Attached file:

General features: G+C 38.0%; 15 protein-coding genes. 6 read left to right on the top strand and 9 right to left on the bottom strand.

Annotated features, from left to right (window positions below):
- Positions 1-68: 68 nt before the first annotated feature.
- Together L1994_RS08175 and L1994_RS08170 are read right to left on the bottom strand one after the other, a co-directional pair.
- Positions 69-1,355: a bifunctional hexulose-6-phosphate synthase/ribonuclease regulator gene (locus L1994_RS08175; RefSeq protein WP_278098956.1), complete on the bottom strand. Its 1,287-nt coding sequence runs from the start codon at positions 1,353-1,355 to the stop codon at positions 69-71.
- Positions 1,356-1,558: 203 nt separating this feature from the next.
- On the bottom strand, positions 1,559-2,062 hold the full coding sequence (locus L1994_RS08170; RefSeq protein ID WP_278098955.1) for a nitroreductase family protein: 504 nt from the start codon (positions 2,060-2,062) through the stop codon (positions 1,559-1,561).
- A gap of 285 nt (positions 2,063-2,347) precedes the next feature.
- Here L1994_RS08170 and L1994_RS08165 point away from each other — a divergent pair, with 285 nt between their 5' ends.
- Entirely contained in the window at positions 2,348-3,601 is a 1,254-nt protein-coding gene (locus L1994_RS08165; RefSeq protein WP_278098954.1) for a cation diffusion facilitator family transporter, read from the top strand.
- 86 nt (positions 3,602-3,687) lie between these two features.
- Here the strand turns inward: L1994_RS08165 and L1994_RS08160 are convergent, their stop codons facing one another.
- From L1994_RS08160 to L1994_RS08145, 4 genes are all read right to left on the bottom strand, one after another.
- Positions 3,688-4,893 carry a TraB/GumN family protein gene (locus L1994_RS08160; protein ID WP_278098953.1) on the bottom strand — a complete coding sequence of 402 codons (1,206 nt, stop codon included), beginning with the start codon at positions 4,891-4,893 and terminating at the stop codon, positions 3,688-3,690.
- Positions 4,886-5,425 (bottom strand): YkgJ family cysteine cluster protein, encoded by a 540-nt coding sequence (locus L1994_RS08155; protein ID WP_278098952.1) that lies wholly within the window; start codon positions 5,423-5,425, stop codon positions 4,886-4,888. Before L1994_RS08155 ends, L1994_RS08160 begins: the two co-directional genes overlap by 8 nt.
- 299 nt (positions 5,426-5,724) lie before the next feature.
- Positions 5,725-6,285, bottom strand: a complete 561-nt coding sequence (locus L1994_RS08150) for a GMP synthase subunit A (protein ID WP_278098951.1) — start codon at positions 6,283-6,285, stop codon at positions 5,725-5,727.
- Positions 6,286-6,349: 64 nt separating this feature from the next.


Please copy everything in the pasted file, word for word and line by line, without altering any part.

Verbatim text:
General features: G+C 38.0%; 15 protein-coding genes. 6 read left to right on the top strand and 9 right to left on the bottom strand.

Annotated features, from left to right (window positions below):
- Positions 1-68: 68 nt before the first annotated feature.
- Together L1994_RS08175 and L1994_RS08170 are read right to left on the bottom strand one after the other, a co-directional pair.
- Positions 69-1,355: a bifunctional hexulose-6-phosphate synthase/ribonuclease regulator gene (locus L1994_RS08175; RefSeq protein WP_278098956.1), complete on the bottom strand. Its 1,287-nt coding sequence runs from the start codon at positions 1,353-1,355 to the stop codon at positions 69-71.
- Positions 1,356-1,558: 203 nt separating this feature from the next.
- On the bottom strand, positions 1,559-2,062 hold the full coding sequence (locus L1994_RS08170; RefSeq protein ID WP_278098955.1) for a nitroreductase family protein: 504 nt from the start codon (positions 2,060-2,062) through the stop codon (positions 1,559-1,561).
- A gap of 285 nt (positions 2,063-2,347) precedes the next feature.
- Here L1994_RS08170 and L1994_RS08165 point away from each other — a divergent pair, with 285 nt between their 5' ends.
- Entirely contained in the window at positions 2,348-3,601 is a 1,254-nt protein-coding gene (locus L1994_RS08165; RefSeq protein WP_278098954.1) for a cation diffusion facilitator family transporter, read from the top strand.
- 86 nt (positions 3,602-3,687) lie between these two features.
- Here the strand turns inward: L1994_RS08165 and L1994_RS08160 are convergent, their stop codons facing one another.
- From L1994_RS08160 to L1994_RS08145, 4 genes are all read right to left on the bottom strand, one after another.
- Positions 3,688-4,893 carry a TraB/GumN family protein gene (locus L1994_RS08160; protein ID WP_278098953.1) on the bottom strand — a complete coding sequence of 402 codons (1,206 nt, stop codon included), beginning with the start codon at positions 4,891-4,893 and terminating at the stop codon, positions 3,688-3,690.
- Positions 4,886-5,425 (bottom strand): YkgJ family cysteine cluster protein, encoded by a 540-nt coding sequence (locus L1994_RS08155; protein ID WP_278098952.1) that lies wholly within the window; start codon positions 5,423-5,425, stop codon positions 4,886-4,888. Before L1994_RS08155 ends, L1994_RS08160 begins: the two co-directional genes overlap by 8 nt.
- 299 nt (positions 5,426-5,724) lie before the next feature.
- Positions 5,725-6,285, bottom strand: a complete 561-nt coding sequence (locus L1994_RS08150) for a GMP synthase subunit A (protein ID WP_278098951.1) — start codon at positions 6,283-6,285, stop codon at positions 5,725-5,727.
- Positions 6,286-6,349: 64 nt separating this feature from the next.